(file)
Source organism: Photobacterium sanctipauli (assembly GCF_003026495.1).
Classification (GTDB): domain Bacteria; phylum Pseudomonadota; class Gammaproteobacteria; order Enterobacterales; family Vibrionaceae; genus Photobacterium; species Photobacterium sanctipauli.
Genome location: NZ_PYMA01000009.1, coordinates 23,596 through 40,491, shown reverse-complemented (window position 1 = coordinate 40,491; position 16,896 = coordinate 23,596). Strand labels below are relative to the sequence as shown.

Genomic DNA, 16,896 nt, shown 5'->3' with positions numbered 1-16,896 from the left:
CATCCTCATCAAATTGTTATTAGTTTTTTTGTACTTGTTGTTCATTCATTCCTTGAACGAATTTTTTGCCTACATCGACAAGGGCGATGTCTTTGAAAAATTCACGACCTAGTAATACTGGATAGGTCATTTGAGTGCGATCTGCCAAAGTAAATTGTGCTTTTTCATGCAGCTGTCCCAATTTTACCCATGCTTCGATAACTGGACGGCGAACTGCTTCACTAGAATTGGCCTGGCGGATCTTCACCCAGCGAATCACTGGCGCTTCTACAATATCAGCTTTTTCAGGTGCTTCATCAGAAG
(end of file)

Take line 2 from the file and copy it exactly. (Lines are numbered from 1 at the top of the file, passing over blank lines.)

Classification (GTDB): domain Bacteria; phylum Pseudomonadota; class Gammaproteobacteria; order Enterobacterales; family Vibrionaceae; genus Photobacterium; species Photobacterium sanctipauli.